AM: In the current COVID-19 pandemic, West plays a crucial role as a trusted partner to the majority of vaccine manufacturers. Vaccine developers have trusted West as a partner of choice to help protect their sensitive biomolecules. We have worked closely with customers in the selection, testing, and verification of compatible components including assisting with formal stability testing, and scenario planning for potential scale-up. 

Ahead of the pandemic, West had already started the digital transformation journey. West was:

  1. improving the manufacturing efficiencies through digitalization
  2. using data-driven analytics and predictive modeling to help our customers in their containment decision-making process
  3. accelerating the overall velocity of digitalization into every process within West leveraging consumer-grade experience and data-driven insights.

The ability of West to make this change in the middle of the pandemic speaks volumes to the digital capabilities the team is building internally. At West, it is all about the customer experience and ensuring that our customers have access to the best technology and experts, supporting their needs. Our new generation customer experience platforms like West 360 are already delivering West product information & related white papers in a seamless manner to our customers.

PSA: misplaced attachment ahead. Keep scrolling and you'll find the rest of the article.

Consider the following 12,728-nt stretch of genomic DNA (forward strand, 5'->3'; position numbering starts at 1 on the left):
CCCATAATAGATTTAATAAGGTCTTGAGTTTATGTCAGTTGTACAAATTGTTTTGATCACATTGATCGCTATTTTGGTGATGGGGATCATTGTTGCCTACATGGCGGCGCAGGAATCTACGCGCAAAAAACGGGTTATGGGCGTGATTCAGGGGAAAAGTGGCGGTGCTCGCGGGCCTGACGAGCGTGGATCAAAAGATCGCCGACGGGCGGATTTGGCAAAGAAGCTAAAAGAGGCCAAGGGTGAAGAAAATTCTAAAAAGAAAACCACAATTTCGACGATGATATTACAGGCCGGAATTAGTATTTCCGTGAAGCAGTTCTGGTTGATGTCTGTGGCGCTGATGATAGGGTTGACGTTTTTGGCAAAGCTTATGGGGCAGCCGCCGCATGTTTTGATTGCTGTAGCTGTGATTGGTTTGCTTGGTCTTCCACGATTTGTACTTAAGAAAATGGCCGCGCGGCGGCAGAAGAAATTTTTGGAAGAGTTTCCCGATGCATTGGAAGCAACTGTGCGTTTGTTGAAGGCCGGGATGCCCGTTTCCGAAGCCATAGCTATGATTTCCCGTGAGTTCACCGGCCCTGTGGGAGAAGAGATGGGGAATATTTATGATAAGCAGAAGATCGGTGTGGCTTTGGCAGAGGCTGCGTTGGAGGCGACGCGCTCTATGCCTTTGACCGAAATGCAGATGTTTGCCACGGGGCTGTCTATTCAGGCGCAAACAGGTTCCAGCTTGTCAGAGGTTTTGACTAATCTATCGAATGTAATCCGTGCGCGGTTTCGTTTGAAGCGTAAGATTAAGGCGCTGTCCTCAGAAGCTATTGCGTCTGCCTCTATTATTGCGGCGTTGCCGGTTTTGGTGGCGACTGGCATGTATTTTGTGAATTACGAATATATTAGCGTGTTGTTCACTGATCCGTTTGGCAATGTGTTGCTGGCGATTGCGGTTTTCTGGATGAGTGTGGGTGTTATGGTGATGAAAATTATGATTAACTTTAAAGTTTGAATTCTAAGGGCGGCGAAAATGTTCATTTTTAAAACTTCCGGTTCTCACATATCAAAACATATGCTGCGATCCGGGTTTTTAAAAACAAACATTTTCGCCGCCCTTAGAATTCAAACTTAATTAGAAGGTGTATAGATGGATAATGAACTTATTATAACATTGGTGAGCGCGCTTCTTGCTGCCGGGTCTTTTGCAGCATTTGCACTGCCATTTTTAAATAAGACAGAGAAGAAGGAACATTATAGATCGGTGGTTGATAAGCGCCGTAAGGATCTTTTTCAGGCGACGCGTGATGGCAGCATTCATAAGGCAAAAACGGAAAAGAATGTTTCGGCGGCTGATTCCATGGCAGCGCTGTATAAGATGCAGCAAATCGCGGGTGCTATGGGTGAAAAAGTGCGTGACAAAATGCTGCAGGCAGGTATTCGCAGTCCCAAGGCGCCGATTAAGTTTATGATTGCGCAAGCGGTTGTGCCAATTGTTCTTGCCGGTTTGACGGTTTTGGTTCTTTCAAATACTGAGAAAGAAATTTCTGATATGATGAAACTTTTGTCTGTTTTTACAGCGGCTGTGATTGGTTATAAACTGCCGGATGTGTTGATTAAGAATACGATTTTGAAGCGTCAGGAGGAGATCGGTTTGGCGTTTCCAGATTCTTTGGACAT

OSP: What pressures are drug manufacturers under, and how can streamlining the digital transformation process help?

AM: Drug manufacturers are always trying to deliver high-quality products at the lowest cost. Ensuring quality and sustainability is a challenging factor for most drug manufacturers. Digital tools can capture and store production data, making it accessible for analysis which can lead to reduced waste and higher throughput without compromising quality. It also means that some processes can go paperless, minimizing any room for errors.

And in the same way that we are seeing digital tools be a lifeline for teamwork within an organization, it is also a way for diverse teams to work together outside of an organization that will become increasingly important in a post-pandemic global environment.

OSP: Can you please talk about the regulatory landscape, and how pharma professionals can balance the need to keep in line with the ever-changing rules and meet the challenging market demands?